It’s that time again on The World Cup of Food when we have to select one country’s cuisine to advance in our competition and another to be left behind. This week, the decision is between Denmark and Ireland, the winner earning a place in the round of thirty-two against India.
Many Americans, when asked for a single example of an Irish dish, would name corned beef (recipe follows) in some form. Here in the United States corned beef and cabbage is associated indelibly with St. Patrick’s Day; Irish immigrants allegedly adopted corned beef as a replacement for their Irish bacon that was suddenly a lot harder to find and corned beef and cabbage became a St. Patrick’s day dinner menu fixture.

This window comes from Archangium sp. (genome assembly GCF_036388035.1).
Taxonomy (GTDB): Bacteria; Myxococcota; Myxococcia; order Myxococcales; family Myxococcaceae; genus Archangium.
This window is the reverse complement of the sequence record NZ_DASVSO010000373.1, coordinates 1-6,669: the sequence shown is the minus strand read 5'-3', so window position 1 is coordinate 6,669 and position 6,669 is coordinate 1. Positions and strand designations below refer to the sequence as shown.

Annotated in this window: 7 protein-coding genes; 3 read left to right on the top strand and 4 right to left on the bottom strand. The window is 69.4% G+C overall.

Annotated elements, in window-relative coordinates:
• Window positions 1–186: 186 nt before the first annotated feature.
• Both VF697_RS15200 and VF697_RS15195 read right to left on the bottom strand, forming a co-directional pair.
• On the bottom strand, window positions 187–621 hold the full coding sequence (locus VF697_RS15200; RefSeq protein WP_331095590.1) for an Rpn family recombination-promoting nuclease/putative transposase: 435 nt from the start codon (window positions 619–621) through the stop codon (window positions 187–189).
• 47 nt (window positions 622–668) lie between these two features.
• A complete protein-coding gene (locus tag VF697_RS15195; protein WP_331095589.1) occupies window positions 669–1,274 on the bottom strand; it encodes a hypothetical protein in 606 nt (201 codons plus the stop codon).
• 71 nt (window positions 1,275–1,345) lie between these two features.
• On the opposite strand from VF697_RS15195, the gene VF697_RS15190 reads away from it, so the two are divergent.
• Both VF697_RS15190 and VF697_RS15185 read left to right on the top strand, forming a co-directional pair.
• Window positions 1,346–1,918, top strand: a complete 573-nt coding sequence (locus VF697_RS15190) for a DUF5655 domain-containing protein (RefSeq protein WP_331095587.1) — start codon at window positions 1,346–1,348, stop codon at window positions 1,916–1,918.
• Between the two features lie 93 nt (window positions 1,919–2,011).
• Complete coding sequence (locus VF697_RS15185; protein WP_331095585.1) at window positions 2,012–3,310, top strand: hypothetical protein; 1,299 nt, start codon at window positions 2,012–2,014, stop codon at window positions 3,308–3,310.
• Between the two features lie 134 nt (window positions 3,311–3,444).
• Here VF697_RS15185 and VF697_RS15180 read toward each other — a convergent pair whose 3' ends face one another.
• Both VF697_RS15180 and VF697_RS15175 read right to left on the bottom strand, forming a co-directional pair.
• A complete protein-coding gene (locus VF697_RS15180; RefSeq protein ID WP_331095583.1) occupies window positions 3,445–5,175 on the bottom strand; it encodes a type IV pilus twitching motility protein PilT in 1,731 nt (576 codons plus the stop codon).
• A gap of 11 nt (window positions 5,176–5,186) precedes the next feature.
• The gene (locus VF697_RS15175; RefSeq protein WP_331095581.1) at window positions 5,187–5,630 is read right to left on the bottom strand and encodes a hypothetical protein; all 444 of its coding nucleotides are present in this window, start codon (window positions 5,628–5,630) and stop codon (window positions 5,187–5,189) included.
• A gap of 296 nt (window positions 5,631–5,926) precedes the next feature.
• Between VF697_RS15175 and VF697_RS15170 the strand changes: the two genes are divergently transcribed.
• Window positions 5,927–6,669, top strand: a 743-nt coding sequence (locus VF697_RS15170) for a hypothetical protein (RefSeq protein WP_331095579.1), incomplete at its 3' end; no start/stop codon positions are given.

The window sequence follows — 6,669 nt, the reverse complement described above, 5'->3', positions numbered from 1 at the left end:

Irish cuisine is shaped by the crops and animals that have been historically raised in its temperate climate. Potatoes, introduced in the sixteenth century, have become synonymous with both the cuisine of the island and of the reason millions of Irish left — the Potato Famine of 1842 to 1852. The Irish diaspora has left their stamp on many places throughout the world, especially the eastern United States.